New study challenges previous assumptions about the surface-warming ‘hiatus’

Many climate scientists claim the ocean caused the 1998-2012 surface-warming 'hiatus' by drawing heat downward, away from the Earth's surface. In a new study, scientists from the Max Planck Institute for Meteorology (MPI-M) challenge this view: the heat could also have been radiated upward from the surface into space, and the uncertainty in observations means that we will probably never know what really caused the slowdown in surface warming.

The surface temperature of the Earth warmed more slowly over the period 1998-2012 than could be expected by examining either most model projections or the long-term warming trend. Climate scientists usually blame the surface-warming slowdown or 'hiatus' on the uptake of heat into the subsurface ocean, and they have found observational evidence to back their claim. The problem is, they have found the decisive heat uptake not once, but many times over. Each time, the smoking gun is in a different region: the Atlantic, the Pacific, the Indian Ocean, the Southern Ocean, or a combination of these.

'Not so fast', says Christopher Hedemann, lead author of the new study. He and his co-authors Thorsten Mauritsen, Johann Jungclaus and Jochem Marotzke find that the heat uptake in just one ocean region - and even in all the world's oceans put together - cannot explain a surface-warming hiatus.

The team at MPI-M wanted to explore what causes the surface temperature to vary against the backdrop of long-term global warming, sometimes warming faster than expected, sometimes slower. To extract these quasi-random variations ('internal variability') from the global warming signal, they used an ensemble of climate simulations that was unprecedented in size, requiring massive computing power. An opportunity had presented itself: the Swiss National Computing Centre (CSCS) at ETH Zurich offered use of their new supercomputer during its empty start-up phase.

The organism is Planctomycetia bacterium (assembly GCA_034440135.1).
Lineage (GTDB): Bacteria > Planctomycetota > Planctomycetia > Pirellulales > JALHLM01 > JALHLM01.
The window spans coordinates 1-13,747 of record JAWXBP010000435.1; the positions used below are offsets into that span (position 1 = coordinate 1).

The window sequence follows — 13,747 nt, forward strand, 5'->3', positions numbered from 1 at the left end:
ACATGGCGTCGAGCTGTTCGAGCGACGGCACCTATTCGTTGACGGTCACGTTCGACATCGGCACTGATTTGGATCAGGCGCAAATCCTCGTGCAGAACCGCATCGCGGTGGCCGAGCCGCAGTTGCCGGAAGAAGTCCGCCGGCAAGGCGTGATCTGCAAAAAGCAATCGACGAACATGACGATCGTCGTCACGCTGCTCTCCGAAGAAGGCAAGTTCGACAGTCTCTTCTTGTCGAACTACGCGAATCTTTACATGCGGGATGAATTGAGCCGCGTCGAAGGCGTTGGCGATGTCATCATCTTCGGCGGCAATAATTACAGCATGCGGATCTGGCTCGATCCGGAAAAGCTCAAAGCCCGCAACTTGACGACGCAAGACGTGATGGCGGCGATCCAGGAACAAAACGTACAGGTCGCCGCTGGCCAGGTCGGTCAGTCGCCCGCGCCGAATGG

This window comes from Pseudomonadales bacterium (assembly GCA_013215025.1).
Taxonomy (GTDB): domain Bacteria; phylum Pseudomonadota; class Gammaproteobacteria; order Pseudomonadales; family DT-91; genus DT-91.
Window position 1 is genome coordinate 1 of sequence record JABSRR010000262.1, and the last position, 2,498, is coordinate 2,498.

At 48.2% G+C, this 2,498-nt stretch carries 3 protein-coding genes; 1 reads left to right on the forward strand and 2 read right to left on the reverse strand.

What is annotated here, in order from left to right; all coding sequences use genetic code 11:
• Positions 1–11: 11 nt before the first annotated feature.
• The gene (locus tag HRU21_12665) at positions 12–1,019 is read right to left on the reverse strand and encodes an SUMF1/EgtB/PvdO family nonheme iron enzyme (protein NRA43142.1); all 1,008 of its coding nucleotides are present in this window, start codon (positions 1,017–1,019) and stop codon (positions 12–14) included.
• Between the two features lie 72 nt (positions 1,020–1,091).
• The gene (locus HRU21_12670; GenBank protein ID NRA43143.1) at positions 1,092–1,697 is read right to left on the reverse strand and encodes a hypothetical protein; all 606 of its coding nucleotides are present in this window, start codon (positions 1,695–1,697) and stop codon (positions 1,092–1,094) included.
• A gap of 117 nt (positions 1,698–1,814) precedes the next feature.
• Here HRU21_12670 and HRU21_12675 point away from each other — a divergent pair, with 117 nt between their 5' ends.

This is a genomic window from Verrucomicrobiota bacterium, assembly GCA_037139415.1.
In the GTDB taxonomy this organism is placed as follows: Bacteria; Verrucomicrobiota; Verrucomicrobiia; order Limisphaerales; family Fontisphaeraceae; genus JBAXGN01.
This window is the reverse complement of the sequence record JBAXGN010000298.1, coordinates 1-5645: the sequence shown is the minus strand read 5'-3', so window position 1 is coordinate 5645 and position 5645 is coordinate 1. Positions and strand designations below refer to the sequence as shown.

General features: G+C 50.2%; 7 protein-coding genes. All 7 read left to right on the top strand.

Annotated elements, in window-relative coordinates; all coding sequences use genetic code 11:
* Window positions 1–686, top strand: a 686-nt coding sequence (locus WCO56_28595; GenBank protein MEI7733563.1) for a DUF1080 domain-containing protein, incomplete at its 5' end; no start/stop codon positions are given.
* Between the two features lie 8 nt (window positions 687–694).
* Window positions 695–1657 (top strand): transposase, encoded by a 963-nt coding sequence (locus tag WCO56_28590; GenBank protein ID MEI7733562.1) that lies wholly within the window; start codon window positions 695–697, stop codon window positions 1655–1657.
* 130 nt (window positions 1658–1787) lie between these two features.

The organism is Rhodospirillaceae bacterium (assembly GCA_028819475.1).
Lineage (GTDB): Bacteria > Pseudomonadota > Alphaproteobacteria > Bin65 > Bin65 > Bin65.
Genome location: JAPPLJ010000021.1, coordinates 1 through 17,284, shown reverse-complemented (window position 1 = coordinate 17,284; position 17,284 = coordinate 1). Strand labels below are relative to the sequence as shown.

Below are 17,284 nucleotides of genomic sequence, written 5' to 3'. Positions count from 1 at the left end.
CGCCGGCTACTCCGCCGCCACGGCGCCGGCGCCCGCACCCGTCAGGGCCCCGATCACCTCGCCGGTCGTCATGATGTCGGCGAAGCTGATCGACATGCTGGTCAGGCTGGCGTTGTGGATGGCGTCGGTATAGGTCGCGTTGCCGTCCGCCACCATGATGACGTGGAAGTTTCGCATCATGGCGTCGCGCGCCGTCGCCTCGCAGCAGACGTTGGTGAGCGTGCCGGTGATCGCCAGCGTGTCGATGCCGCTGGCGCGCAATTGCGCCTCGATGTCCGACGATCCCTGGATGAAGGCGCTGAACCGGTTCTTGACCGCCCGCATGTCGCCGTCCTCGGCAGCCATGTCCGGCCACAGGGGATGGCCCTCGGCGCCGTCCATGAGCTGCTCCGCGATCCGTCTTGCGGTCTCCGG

In the large ensemble that was generated, the authors find around 360 events where the surface temperature behaves in a similar way to the 1998-2012 surface-warming hiatus, and they make some unexpected discoveries.

First, the heat needed to cause a hiatus in the ensemble is smaller than they thought. Previous studies had suggested deviations as large as 0.5 Wm-2 would be necessary, whereas the authors of the new study find that the value is closer to 0.1 Wm-2. They explain that the surface layer of the ocean, which regulates the decadal variability in surface temperature, is a lot thinner than assumed in previous hiatus studies. Thus, less variation in the surface's energy budget is needed to slow down surface warming.

Second, the authors find that a hiatus does not only occur because the surface loses heat to the ocean below. A slowdown can also be caused by a temporary increase in the energy radiating upward from the surface and into space. In most cases though, the authors require the full surface energy budget to explain a hiatus - the global ocean heat uptake and the total outgoing radiation. Studies that neglect to consider the full budget or that focus on individual ocean basins will likely misdiagnose the origin of a hiatus, finding evidence where there is none.

Hedemann and colleagues further compare the results in their study to different observations of the Earth's energy budget over the 2000s. Pioneering efforts to monitor the world's oceans with robotic buoys and to monitor radiation into space with improved satellites have been underway for a decade or so. But because the variation in energy needed to cause a hiatus is smaller than previously thought, determining the origin of such an event requires that the energy budget is known with pinpoint accuracy. The MPI-M team find that the observations currently available to the scientific community are just not up to the job. Therefore, the origin of the recent hiatus might never be identified.

Original publication:
Hedemann, C., T. Mauritsen, J. Jungclaus and J. Marotzke (2017) The subtle origins of surface warming hiatuses. Nature Climate Change, Opens external link in current windowdoi: 10.1038/NCLIMATE3274.


Christopher Hedemann
Max Planck Institute for Meteorology
Phone: +49 40 41173 193
Email: Opens window for sending emailchristopher.hedemann@we dont want

Dr Thorsten Mauritsen
Max Planck Institute for Meteorology
Phone: +49 40 41173 182
Email: Opens window for sending emailthorsten.mauritsen@we dont want

Dr Johann Jungclaus
Max Planck Institute for Meteorology
Phone: +49 40 41173 109
Email: Opens window for sending emailjohann.jungclaus@we dont want

Prof Dr Jochem Marotzke
Max Planck Institute for Meteorology
Phone: +49 40 41173 311 (Assistant Kornelia Müller)
Email: Opens window for sending emailjochem.marotzke@we dont want